Monday, October 22, 2012

Are you losing the right type of weight?

Muscle Versus Fat

All weight loss is not considered equal.  This is a mantra to live by as you embark on your weight management program.  Though we all are conditioned to determine our success solely by the weight loss shown by the scale, it is much more important to judge our achievements based on our changes in body composition.

All weight loss is not GOOD Weight loss. All weight gain is not bade weight gain.  -R. DeVito

Body Tissues

The human body consists of a variety of different types of tissues, lean tissue and fat tissue.  The lean tissues include bone, muscle and organs.  Muscle and organs are considered metabolically active, whereas fat is metabolically much less active.  This means that muscle and organs help to increase your metabolism and burn fat and calories, while fat tissue does almost nothing.  Therefore, it is essential to maintain muscle tissue while losing fat, thus the additional movement will increase your metabolism.  

Muscle dose not weigh more than fat. It just takes up less space.


It is important to realize that a pound of muscle is denser and more compact than a pound of fat.  It is helpful to think of a pound of fat as a pound of feathers, and a pound of muscle as a pound of iron.  The pound of feathers would clearly take up a lot more space than that same pound of iron.   By gaining lean body mass (water, bone and muscle) while losing body fat, you will look and feel lighter, your clothes will fit better and your overall sense of well being will improve.  In summary, body weight is only one of the many determining factors of success.   

Changing your Body Composition

To decrease your percent of body fat, you need to create the right balance between the calories you consume and the calories you expend.  The most effective way to do this is to decrease your consumption of calories and increase your activity level.

General Body Fat Percentage Categories*
Female  % of Body Fat
Male % of Body Fat
Essential Fat
32% +
25% +
* American Council Exercise

Monday, October 8, 2012

Stress, Cravings and Preventing Weight Gain

What should I do when I’m stressed and crave sugary and salty junk food?

Become mindful of your stressors, how you are dealing with stress and your choices.
Learning new methods for stress relief will help prevent avoidable weight gain
Managing food cravings is a simple but difficult process. In my experience, I have seen that when an individual makes a emotional judgment and gives into eating when they are not hungry it is often do to temporarily losing sight of their goal(s) and/or continuation of habits.

First, understand that there are physical needs during stressful times. Your body is burning sugar and your cravings are present so you will replace immediate energy stores. Also know that an Apple is a better choice than junk.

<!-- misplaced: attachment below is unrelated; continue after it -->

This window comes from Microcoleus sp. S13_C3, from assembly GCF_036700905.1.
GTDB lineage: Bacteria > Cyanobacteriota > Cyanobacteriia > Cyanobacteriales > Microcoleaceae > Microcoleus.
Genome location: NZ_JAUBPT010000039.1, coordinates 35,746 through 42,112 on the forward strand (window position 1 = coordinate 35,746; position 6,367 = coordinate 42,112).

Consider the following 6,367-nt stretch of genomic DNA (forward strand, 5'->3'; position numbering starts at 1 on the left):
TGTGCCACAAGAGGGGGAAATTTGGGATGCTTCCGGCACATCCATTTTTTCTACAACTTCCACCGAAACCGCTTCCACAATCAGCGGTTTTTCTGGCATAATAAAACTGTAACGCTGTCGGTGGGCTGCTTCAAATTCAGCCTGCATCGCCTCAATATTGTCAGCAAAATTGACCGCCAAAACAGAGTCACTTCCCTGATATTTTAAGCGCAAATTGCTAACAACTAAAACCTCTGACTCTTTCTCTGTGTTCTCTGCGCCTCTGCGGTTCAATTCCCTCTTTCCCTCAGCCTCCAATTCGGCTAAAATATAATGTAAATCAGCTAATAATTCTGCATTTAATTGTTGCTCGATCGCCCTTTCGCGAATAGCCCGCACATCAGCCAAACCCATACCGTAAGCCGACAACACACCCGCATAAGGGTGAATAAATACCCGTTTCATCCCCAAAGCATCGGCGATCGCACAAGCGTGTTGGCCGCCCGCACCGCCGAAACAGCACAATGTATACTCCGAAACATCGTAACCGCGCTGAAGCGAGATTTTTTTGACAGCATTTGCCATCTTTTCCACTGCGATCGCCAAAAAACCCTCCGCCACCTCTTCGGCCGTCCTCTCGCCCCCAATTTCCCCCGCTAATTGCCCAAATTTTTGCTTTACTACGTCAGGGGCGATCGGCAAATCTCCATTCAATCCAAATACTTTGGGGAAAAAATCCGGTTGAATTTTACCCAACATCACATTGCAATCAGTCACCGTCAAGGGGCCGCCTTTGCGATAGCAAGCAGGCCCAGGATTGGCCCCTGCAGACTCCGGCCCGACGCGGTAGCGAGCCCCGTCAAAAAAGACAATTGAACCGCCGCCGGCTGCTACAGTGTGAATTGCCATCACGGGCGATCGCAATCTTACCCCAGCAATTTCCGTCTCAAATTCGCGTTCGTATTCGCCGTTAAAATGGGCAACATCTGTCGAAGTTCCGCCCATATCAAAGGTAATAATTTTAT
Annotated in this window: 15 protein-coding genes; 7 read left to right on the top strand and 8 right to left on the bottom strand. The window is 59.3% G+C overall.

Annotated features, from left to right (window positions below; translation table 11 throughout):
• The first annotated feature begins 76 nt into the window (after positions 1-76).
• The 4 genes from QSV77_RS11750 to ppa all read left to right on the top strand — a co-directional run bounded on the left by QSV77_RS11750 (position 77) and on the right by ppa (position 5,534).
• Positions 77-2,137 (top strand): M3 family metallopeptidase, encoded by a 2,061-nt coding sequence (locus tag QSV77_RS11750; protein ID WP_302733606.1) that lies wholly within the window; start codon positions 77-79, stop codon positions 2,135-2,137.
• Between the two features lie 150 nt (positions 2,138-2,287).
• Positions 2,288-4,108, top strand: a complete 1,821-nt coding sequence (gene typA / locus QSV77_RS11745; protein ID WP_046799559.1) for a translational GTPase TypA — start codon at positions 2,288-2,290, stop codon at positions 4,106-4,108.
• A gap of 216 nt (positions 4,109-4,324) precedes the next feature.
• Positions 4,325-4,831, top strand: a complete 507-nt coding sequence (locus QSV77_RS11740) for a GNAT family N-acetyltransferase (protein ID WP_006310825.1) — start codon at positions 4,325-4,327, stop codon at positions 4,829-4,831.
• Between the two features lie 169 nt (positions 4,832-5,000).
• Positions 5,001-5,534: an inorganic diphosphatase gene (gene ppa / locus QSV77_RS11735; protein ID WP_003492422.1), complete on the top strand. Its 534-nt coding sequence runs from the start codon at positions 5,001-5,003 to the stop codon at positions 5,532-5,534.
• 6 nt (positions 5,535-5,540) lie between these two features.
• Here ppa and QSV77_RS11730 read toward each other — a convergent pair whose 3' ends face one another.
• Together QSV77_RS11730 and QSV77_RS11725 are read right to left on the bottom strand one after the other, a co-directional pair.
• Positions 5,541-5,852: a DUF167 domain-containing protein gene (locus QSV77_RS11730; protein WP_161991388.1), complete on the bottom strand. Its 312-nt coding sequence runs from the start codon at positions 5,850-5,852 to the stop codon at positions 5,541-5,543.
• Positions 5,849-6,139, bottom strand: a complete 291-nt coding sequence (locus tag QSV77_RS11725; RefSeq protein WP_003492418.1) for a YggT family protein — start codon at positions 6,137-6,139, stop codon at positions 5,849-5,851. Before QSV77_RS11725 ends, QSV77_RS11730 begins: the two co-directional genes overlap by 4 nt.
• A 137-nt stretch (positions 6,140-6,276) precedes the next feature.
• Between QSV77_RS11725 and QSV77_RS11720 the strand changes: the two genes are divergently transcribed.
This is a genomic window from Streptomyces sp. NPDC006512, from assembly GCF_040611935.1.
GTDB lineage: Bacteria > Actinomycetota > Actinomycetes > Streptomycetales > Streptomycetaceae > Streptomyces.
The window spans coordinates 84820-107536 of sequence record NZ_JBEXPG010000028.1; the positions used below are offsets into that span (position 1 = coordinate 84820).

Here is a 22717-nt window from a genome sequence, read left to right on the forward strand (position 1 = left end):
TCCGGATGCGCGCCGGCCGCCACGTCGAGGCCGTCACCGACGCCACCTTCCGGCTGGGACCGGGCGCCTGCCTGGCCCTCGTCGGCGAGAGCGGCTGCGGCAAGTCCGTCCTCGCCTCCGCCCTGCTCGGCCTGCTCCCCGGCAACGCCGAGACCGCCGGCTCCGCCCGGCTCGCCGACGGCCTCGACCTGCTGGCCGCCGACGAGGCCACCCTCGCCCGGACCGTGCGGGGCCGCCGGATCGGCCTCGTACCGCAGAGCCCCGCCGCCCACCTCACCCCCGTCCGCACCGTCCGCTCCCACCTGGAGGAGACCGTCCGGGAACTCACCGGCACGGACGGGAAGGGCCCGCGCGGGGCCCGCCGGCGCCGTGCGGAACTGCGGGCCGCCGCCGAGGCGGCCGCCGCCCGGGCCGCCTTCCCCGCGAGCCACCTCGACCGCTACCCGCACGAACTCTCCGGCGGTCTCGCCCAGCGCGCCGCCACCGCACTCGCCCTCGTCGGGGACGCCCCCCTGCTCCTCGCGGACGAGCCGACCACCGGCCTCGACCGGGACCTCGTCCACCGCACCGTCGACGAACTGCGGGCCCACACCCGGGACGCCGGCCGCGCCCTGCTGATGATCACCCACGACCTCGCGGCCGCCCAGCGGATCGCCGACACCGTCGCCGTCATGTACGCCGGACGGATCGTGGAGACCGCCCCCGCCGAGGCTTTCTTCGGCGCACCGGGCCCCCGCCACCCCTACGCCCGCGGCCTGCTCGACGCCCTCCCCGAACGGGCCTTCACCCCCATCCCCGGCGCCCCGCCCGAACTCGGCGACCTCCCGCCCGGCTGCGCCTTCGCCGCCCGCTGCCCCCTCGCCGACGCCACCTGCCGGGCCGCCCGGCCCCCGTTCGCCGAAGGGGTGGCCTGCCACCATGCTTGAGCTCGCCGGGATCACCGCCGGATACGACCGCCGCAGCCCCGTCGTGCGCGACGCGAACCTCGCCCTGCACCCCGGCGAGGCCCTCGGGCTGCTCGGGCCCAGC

Second, understand your role in the habits and choices that you have created. You MUST own your choices and your result. Look past your immediate desire and play out in your mind how you will feel while eating this  "much needed" food. Play out the after effects. How do you feel once you've finished? 

A few "rules" I have my clients to focus on is:

Become Mindful

Before you begin to feel stressed is the best time to focus on how you are handling your day. Monitor your stress levels. If you are becoming "STRESSED!!!" it is time to take a break, contemplate your thoughts and actions and choose your next action. This 2-3 minute reset of thinking and breathing acts to calm you and allows you to retain focus.
Smile. It relieves stress.
Remember: staying in the stressful situation will INCREASE your stress. You must change your thinking and your actions right there.  

Control your kitchen

Keep temptation out of sight. Clean the area of "junk" and create a scenario where you have to go purchase the items you want so badly. This will act to slow down your reactions.  Choose fruits and vegetables first while you focus on breathing.

Know WHY you are eating what you are eating

Say it out loud - "I am eating due to stress, not hunger."
Own the fact that you need to control your stress differently to create a long-term change.
Try these tips for controlling food cravings:
  1. Develop a mantra. Something like: "I feed my body and my needs, not my taste buds."  
  2. Ask yourself questions: "Why am I going to eat this?  Is it because I actually want it and need it or am I re-actively responding to an immediate desire?"
  3. Keep focused on your goal. Post it in sight and refer to it often.
  4. Drink a glass of water to slow the decision making process down. Water can make you feel a little fuller AND it will give you something to do while deciding if you are actually going to give in to your cravings.
To your health,     
Robert DeVito

Monday, September 24, 2012

Your BIGGEST Weight Loss Mistakes

What is the biggest mistakes people make who are trying to lose weight?


 1. "All or None" Mindset

Many people in life (not just weight loss endeavors) adopt and hold true to the mindset of PERFECTIONISM or "All or None". This mindset shows itself in numerous ways, but most often, it rears its ugly head during conflict.

Many clients I have had are OK as long as everything is going well. Their choices are sound, their thinking is pure and their mood is good. However, as soon as one area of life causes stress this creates a spiral of negative thinking and their mindset goes from "I am in control" to "This isn't working, I quit!". The stress could be a work conflict or poor food choice or a missed exercise session.

This "All or None" mindset makes it increasingly difficult to attain and maintain success because the thought process relies on Perfection. 

A better plan is to understand that negative situations happen to everyone and will happen to you on occasion. Learn to handle stress with proper perspective and gain the ability to understand that every choice counts towards achieving your goal or delaying it.

2. Failing to Plan 

A second pitfall I often see is that many people do not plan their meals and workouts. Many people wait for motivation to strike before they act. This is the exact opposite of what needs to be done to gain success.
You must schedule your workouts as a "non-negotiable priority" and attend these important appointments with yourself.